Blinken details Russian military plans at UN Security Council meeting
Secretary of State Antony Blinken on Thursday laid out in stark detail for the United Nations Security Council actions the U.S. believes Russia could take to manufacture a crisis and justify an invasion of Ukraine.
Blinken delivered the last-minute speech as the U.S. warns that Moscow is on the precipice of launching a war.
“Russia plans to manufacture a pretext for its attack,” Blinken said, adding the pretext could be a violent event that Russia will blame on Ukraine or an “outrageous accusation that Russia will level against the Ukrainian government.”
The secretary said this could take the form of a “fabricated so-called terrorist bombing inside Russia, invented discovery of a mass grave, a staged drone strike against civilians, or a fake, even a real attack using chemical weapons.”
Blinken’s remarks build on the Biden administration’s strategy of sharing assessments of intelligence, without providing specific pieces of evidence, to deter Russia from carrying out the actions and draw attention to what the U.S. says is Russia’s playbook of using campaigns of disinformation to obscure its military action.
The secretary further said Russian state-run media is amplifying warnings of a potential attack on Russians and that in the event of a “fabricated” crisis, the Russian government may “theatrically convene emergency meetings” and declare it necessary to “defend Russian citizens or ethnic Russians in Ukraine.”
He added that Moscow’s attack plans include that “Russian missiles and bombs will drop across Ukraine, communications will be jammed, cyberattacks will shut down key Ukrainian institutions” and a ground invasion will “advance on key targets that have already been identified and mapped out in detailed plans.”
These plans include targeting the Ukrainian capital of Kyiv, Blinken said, a city of 2.8 million people. He also said Russia “will target specific groups of Ukrainians.”
Blinken said he was sharing such a detailed assessment with the Security Council to deter Russia, as U.S. officials say Russia has massed enough military infrastructure to launch an invasion at any time, on any day. President Biden on Thursday said the threat of a Russian invasion “is very high.”
Blinken on Thursday addressed criticisms by those recalling the George W. Bush administration delivering faulty intelligence in the Security Council in 2003 to rally the world to support an invasion of Iraq.
“I’m mindful that some have called into question our information, recalling previous instances where intelligence ultimately did not bear out. But let me be clear: I am here today not to start a war but to prevent one,” Blinken said.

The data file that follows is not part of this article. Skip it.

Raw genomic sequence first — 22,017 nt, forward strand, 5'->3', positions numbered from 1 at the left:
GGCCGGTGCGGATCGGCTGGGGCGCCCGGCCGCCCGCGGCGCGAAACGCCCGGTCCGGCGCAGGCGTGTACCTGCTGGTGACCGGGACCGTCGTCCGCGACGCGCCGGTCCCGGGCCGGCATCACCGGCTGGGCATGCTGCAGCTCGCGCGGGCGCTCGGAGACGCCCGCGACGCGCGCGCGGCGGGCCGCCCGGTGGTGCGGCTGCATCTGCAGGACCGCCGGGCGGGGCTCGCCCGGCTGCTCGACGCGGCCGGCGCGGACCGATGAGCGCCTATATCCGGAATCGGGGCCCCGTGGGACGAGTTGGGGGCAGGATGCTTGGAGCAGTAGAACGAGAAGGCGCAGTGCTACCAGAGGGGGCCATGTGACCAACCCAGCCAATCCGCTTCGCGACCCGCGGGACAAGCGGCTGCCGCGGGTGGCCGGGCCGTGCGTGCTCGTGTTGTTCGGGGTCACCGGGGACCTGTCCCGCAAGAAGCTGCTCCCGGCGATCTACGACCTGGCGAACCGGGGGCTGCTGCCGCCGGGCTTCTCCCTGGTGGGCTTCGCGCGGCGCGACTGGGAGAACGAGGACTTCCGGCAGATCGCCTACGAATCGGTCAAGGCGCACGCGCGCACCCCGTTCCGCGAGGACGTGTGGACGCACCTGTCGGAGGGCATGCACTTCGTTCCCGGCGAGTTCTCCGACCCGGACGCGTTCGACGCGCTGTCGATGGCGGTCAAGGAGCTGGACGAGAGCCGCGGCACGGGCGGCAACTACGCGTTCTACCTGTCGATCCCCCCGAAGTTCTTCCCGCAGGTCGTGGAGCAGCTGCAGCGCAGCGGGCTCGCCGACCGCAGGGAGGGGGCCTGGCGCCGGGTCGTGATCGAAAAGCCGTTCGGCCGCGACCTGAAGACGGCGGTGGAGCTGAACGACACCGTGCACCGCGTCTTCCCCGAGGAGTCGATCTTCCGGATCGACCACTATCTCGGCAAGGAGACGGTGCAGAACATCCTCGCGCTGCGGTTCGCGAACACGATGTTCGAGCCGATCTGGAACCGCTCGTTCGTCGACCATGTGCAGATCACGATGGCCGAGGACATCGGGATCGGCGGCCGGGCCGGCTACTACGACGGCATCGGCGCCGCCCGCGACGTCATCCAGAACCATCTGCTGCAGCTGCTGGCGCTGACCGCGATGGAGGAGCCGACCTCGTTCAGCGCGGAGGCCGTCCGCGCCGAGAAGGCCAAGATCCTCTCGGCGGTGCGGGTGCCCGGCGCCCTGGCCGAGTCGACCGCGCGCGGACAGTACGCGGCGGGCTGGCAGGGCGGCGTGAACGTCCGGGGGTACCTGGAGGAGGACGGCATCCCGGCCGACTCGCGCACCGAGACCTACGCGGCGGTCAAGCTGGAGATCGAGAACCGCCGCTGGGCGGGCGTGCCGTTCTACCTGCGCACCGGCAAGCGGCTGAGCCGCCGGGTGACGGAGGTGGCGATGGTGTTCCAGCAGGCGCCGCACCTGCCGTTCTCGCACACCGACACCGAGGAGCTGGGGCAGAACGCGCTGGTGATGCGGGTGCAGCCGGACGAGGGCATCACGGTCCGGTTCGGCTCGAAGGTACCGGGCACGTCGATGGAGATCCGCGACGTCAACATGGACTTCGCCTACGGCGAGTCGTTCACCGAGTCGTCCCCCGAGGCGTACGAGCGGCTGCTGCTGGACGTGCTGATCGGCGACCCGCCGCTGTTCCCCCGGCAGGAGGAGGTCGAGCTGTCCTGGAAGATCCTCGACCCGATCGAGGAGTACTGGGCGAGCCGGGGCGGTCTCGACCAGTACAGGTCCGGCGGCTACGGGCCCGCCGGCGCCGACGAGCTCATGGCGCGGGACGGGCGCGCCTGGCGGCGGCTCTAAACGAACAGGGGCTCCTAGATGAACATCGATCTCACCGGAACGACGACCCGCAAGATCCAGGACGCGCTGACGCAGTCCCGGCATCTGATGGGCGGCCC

The secretary reinforced U.S. calls for Russia to engage in diplomacy and said he had asked Russian Foreign Minister Sergey Lavrov to meet in Europe next week and proposed diplomatic meetings of the NATO-Russia council, and at the Organization for Security and Cooperation in Europe.
U.S. and NATO officials have said Russia this week added as many as 7,000 troops on top of an estimated 150,000 troops that have encircled Ukraine since November.
Russia denies that it has plans to invade Ukraine and its defense officials have said it is drawing down troops after concluding “large-scale military exercises.” Officials in Moscow have sought to paint the U.S. and allies as whipping up hysteria and creating a pretext for a conflict.
Blinken on Thursday said the U.S. had not observed Russia drawing down its troops and that “our information indicates clearly that these forces, including ground troops, aircraft ships, are preparing to launch an attack against Ukraine in the coming days.”
The secretary’s remarks, which were scheduled overnight Wednesday, came at the request of U.S. Ambassador to the United Nations Linda Thomas-Greenfield, who said in a statement she requested Blinken’s presence at the council meeting ahead of his travel to Germany for the Munich Security Conference.
“After a series of conversations with the White House, the National Security Council, and the State Department, I asked Secretary Blinken to come speak directly to the UN Security Council on his way to Munich about the serious situation in Ukraine,” Thomas-Greenfield wrote on Twitter Thursday morning.
“Our goal is to convey the gravity of the situation. The evidence on the ground is that Russia is moving toward an imminent invasion. This is a crucial moment. Today’s Council meeting should not distract us from that. It should focus on what is happening right now in Ukraine,” she added.
Blinken’s speech took place during a previously scheduled meeting of the United Nations Security Council about a diplomatic stalemate surrounding the Minsk agreements, a 2015 diplomatic effort to resolve fighting in Ukraine’s eastern area, called the Donbass, between Ukrainian forces and Russian-backed separatists.
Russia holds the Security Council presidency for the month of February.
It was the second meeting in the Security Council surrounding the security situation in Ukraine, and what the U.S. and Western allies and partners criticize as Russia’s provocative, dangerous and unjust buildup of military forces on Ukraine’s borders.
The U.S. called a security council meeting on Jan. 31 to address “threats to international peace and security.”
The Russian representative to the U.N. condemned the open-forum meeting at the time, saying the U.S. was engaging in “megaphone diplomacy” out of a desire to “whip up hysterics.”
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